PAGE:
At the end portions of the piston rods 16, 18 protruding from the hydraulic cylinder 6 a respective movable set of pulleys 20 and 22 of the flexible drive 4 is mounted which is appropriately displaceable by the in and out travel movement of the piston rods 16, 18. A set of deflection pulleys 24 and/or 26 is allocated to each set of pulleys 20, 22. Each of said sets of deflection pulleys 24, 26 is supported in a stationary manner on the frame of the roller coaster or on a base.

The sets of pulleys 22, 26 and 20, 24 allocated to each other are wrapped by a respective pull means, for instance a pull rope 28, 30 acting with an end portion upon the driving element 2 so that via the pull rope 28 the driving element 2 is moved in the direction of acceleration, while resetting is performed by means of the pull rope 30. There can also be used one single continuous pull rope 28, wherein in that case the driving element 2 is detachably fixed to the same. The pull rope 28 can then be pulled through the driving element 2 so that an exchange of the rope is simplified.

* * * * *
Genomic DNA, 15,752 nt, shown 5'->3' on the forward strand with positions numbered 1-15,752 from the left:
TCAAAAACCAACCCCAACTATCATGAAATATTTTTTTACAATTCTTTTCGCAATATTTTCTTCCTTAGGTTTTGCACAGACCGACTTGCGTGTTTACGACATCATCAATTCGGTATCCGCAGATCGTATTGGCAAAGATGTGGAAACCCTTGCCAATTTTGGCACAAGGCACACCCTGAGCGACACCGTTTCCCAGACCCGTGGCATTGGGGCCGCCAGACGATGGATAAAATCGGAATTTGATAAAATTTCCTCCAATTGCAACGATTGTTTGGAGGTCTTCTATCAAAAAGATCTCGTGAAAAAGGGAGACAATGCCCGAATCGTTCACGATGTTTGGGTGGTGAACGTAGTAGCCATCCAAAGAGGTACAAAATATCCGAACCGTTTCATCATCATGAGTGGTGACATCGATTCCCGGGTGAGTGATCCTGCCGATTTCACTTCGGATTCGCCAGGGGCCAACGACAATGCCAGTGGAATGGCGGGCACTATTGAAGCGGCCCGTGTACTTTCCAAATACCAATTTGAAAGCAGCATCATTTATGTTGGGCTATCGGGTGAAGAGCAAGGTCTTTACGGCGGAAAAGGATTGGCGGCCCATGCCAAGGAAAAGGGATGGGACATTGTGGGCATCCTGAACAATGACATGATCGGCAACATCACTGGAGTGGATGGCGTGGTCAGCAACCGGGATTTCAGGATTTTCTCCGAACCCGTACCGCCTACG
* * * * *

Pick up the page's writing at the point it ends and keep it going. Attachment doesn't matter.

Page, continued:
The respective other end portions of the two pull ropes 28, 30 are anchored in turn at the frame/base. In the shown embodiment they are anchored via a respective clamping cylinder 32, 34 in the form of a differential cylinder. By said clamping cylinders 32, 34 variations of length of the pull ropes 28, 30 can be compensated and a continuous tension can be adjusted. The clamping cylinder 32, 34 has an annular chamber 38 and/or 36 connected via a clamping line 40 and/or 42 to the respective adjacent pressure chamber 10 (clamping line 40) and/or 12 (clamping line 42). In this way it is ensured that the pull rope 28, 30 exerting a pulling force on the driving element 2 upon acceleration or resetting is tensioned by the respective pressure in the correspondingly increasing pressure chamber 10, 12.